The significance of downstream processes to support new technologies

Posted by on Dec 23, 2011 in Technology | 0 comments

The significance of downstream processes to support new technologies
For this first entry I thought I would write about one important aspect of technology implementation that I strongly believe needs to be improved across the mining industry.  In recent years there has been a boom of new technology both for on-site and office applications. Often times everyone gets gung-ho about bringing in and implementing new technologies and/or techniques, with the hopes of creating a more efficient and effective operation. Unfortunately after the technology is bought and paid for and introduced with great fanfare it is too often left to wither away unused or misused. This phenomenon could be attributed to everyone going 90 in a 45with mineral prices soaring (again), trying to do more with less, high employee turnover rates prompting a culture of short term, or a variety of other reasons. Whatever the reason is  there seems to be an overall lack of attention, structure, governance and/or training that needs to be put into place for the downstream process to facilitate the change that is about to take place at the operation and the other process changes that should take place as a result of the new technologies introduced.Technologies could include a new in-pit wireless network, fleet management system, drill guidance solutions, semi-autonomous or fully autonomous mining, real time condition monitoring, etc.

How many projects do you know of, whether it was a corporate or site initiative, that have failed because nobody used the technology available? Or nobody was trained to use it? Or nobody knew about it?

For example: Your mine is planning to install a tool for real time condition monitoring on their truck fleet, the fancy new network will allow you to see the sensor’s information with milliseconds of delay; but how would you make sure that the implementation grabs hold and becomes a part of the operating culture? First and foremost, you need a project champion that has support from upper management to drive the project. Before you even start installing the first hub make sure to involve any and all stakeholders for their input. Then you will need to have the procedures written and personnel trained to accept the inflow of information that will be coming and coordinate between mine ops and mine maintenance to handle this information. Changes in management (I like to call it transition handling) also plays a significant role but I will save that topic for another soap box session.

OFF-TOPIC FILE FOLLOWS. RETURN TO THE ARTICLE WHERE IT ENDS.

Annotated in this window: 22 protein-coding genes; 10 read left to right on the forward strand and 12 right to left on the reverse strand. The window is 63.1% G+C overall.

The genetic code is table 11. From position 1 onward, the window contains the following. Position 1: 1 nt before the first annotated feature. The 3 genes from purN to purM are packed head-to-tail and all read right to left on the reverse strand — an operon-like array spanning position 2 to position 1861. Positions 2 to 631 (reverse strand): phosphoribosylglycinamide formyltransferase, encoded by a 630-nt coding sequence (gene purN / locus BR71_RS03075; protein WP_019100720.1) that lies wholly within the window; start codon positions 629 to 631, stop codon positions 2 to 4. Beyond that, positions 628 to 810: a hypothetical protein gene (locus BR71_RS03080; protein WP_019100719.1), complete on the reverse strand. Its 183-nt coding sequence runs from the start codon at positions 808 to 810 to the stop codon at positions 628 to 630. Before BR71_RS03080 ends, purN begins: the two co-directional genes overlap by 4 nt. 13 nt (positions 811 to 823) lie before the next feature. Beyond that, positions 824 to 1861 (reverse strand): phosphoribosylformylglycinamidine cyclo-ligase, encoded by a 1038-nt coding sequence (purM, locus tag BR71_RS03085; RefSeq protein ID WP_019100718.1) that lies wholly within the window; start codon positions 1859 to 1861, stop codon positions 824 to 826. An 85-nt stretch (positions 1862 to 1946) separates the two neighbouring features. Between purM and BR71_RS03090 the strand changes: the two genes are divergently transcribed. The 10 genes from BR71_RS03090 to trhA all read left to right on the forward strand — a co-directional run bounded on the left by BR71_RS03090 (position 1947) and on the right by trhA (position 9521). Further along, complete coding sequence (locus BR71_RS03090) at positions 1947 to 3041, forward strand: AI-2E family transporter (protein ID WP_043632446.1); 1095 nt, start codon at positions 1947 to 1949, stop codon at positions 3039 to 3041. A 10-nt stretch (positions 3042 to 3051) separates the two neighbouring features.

If I told you your right-hand exhaust and left-hand exhaust have a 20% differential in temperature but you have no procedure to either: down the truck for an inspection,  send a mechanic out during shift change,  save it for the backlog, or identify that it is a faulty sensor, then how are you justifying your million dollar implementation? All this process development, implementation, salary for a champion and training may cost you in the tens or hundreds of thousands, but last I checked – a rebuild on a 60L engine was about 250K, not to mention the downtime costs of about $1000/hour in truck revenue.

It’s often the simple philosophies that we forget. Put a process in place that addresses the new system and have the properly trained people to support it before you go live. Remember: On-Board Systems –> Data –> Software & Applications –> Reports –> Action

The Action that takes place at the mine ops/maintenance level due to the new information is how you payback the cost of the systems to start with. Don’t forget what you built your decision upon in the beginning. I would also recommend setting a baseline KPI or two prior to implementing these technologies, whether is cost/ton or cost/hour, and checking periodically on what the system is achieving for you.

Originally Posted 5th April
Author: Vivien Hui
Edited By: Chris McCann